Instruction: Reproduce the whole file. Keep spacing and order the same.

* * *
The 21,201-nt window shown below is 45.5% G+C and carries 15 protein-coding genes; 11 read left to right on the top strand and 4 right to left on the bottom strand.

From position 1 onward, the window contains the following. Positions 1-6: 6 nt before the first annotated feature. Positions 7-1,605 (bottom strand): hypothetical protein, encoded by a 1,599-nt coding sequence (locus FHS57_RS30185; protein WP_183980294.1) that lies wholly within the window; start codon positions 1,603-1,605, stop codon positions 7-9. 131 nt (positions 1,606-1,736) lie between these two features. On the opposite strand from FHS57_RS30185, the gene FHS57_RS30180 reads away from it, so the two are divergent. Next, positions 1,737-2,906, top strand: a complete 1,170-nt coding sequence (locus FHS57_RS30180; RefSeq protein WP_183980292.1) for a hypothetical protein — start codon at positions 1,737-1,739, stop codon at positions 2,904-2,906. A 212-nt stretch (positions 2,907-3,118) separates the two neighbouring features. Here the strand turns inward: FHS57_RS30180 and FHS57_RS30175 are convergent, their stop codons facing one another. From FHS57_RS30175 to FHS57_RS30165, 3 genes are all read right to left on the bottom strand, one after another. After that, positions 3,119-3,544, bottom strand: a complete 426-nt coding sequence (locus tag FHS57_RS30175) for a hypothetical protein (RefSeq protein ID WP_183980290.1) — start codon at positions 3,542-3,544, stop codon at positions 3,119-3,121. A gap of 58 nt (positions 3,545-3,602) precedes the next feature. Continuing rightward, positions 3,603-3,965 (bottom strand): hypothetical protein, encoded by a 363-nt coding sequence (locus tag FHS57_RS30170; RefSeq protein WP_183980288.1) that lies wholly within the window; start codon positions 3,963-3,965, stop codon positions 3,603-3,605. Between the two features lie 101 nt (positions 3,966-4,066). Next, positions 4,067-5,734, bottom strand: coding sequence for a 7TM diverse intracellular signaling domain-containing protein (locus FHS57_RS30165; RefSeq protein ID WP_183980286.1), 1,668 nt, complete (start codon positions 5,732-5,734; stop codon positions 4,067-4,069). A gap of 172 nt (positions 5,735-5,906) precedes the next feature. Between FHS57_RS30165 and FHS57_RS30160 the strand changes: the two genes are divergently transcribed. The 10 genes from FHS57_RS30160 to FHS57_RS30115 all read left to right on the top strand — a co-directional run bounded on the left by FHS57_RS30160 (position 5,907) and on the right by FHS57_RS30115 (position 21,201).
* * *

The 21,201-nt window shown below is 45.5% G+C and carries 15 protein-coding genes; 11 read left to right on the top strand and 4 right to left on the bottom strand.

From position 1 onward, the window contains the following. Positions 1-6: 6 nt before the first annotated feature. Positions 7-1,605 (bottom strand): hypothetical protein, encoded by a 1,599-nt coding sequence (locus FHS57_RS30185; protein WP_183980294.1) that lies wholly within the window; start codon positions 1,603-1,605, stop codon positions 7-9. 131 nt (positions 1,606-1,736) lie between these two features. On the opposite strand from FHS57_RS30185, the gene FHS57_RS30180 reads away from it, so the two are divergent. Next, positions 1,737-2,906, top strand: a complete 1,170-nt coding sequence (locus FHS57_RS30180; RefSeq protein WP_183980292.1) for a hypothetical protein — start codon at positions 1,737-1,739, stop codon at positions 2,904-2,906. A 212-nt stretch (positions 2,907-3,118) separates the two neighbouring features. Here the strand turns inward: FHS57_RS30180 and FHS57_RS30175 are convergent, their stop codons facing one another. From FHS57_RS30175 to FHS57_RS30165, 3 genes are all read right to left on the bottom strand, one after another. After that, positions 3,119-3,544, bottom strand: a complete 426-nt coding sequence (locus tag FHS57_RS30175) for a hypothetical protein (RefSeq protein ID WP_183980290.1) — start codon at positions 3,542-3,544, stop codon at positions 3,119-3,121. A gap of 58 nt (positions 3,545-3,602) precedes the next feature. Continuing rightward, positions 3,603-3,965 (bottom strand): hypothetical protein, encoded by a 363-nt coding sequence (locus tag FHS57_RS30170; RefSeq protein WP_183980288.1) that lies wholly within the window; start codon positions 3,963-3,965, stop codon positions 3,603-3,605. Between the two features lie 101 nt (positions 3,966-4,066). Next, positions 4,067-5,734, bottom strand: coding sequence for a 7TM diverse intracellular signaling domain-containing protein (locus FHS57_RS30165; RefSeq protein ID WP_183980286.1), 1,668 nt, complete (start codon positions 5,732-5,734; stop codon positions 4,067-4,069). A gap of 172 nt (positions 5,735-5,906) precedes the next feature. Between FHS57_RS30165 and FHS57_RS30160 the strand changes: the two genes are divergently transcribed. The 10 genes from FHS57_RS30160 to FHS57_RS30115 all read left to right on the top strand — a co-directional run bounded on the left by FHS57_RS30160 (position 5,907) and on the right by FHS57_RS30115 (position 21,201).